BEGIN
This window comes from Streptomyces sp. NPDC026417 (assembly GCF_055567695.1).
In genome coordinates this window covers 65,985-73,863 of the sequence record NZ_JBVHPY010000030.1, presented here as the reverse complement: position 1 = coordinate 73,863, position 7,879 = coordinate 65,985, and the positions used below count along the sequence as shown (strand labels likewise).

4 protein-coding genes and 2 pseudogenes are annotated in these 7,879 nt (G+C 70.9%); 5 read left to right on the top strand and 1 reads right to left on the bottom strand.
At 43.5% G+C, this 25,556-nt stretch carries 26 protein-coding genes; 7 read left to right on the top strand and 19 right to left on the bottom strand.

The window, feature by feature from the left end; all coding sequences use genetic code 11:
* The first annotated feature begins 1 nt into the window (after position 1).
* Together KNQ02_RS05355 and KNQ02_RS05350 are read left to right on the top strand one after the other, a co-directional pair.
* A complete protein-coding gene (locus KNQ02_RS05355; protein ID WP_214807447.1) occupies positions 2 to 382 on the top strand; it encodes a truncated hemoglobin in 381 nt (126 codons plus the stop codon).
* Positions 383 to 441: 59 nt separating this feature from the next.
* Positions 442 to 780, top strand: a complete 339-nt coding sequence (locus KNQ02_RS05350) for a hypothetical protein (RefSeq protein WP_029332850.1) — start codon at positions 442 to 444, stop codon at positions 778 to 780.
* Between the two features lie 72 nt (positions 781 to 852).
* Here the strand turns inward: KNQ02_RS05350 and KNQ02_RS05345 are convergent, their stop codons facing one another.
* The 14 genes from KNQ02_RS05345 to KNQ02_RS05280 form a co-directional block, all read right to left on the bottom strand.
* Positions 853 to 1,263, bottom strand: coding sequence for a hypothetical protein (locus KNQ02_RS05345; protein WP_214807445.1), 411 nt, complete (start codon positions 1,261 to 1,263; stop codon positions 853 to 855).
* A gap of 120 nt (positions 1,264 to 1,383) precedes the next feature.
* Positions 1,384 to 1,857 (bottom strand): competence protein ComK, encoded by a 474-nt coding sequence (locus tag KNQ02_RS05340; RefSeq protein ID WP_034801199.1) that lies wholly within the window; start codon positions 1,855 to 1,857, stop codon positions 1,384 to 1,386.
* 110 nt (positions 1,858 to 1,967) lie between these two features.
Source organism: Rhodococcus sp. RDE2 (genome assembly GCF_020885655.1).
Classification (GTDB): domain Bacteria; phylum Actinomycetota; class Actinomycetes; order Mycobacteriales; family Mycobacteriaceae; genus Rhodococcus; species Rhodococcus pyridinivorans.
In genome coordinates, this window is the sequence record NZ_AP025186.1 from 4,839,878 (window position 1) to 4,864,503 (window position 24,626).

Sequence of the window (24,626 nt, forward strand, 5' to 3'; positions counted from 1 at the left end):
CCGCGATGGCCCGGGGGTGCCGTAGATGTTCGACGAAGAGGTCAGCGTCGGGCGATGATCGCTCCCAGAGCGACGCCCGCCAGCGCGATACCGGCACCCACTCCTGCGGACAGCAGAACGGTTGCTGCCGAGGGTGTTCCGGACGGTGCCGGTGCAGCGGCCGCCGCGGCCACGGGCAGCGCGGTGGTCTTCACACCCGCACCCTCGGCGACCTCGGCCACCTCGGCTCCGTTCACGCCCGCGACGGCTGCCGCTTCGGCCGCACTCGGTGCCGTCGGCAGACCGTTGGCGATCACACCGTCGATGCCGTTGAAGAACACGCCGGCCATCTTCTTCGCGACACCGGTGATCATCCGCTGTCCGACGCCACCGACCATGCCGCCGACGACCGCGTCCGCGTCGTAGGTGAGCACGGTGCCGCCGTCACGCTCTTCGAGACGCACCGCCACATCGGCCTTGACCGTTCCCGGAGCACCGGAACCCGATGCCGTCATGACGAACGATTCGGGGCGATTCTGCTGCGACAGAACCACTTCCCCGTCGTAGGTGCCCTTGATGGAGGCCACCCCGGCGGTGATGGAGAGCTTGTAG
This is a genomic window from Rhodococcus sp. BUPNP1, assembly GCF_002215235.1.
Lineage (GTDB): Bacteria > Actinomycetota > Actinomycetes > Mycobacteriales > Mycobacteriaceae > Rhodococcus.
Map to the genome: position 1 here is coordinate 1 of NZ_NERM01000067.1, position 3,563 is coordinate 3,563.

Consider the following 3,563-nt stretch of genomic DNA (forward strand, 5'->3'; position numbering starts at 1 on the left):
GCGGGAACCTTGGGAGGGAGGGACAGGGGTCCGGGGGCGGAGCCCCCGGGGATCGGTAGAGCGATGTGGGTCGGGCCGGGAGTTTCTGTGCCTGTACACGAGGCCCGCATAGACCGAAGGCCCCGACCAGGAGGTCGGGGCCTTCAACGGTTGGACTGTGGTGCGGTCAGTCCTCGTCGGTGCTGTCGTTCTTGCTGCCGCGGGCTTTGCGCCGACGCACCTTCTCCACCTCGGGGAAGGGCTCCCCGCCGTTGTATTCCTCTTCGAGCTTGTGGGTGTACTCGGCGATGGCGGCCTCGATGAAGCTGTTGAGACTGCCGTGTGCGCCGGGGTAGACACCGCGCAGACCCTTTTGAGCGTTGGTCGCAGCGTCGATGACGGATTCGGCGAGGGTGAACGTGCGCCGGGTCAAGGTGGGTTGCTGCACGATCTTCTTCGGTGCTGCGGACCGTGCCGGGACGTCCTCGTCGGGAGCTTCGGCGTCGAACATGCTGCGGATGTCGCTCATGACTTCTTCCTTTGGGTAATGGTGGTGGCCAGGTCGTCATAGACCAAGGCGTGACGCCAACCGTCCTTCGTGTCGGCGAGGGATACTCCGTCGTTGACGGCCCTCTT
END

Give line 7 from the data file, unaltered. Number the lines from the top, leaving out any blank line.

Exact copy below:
* Together KNQ02_RS05355 and KNQ02_RS05350 are read left to right on the top strand one after the other, a co-directional pair.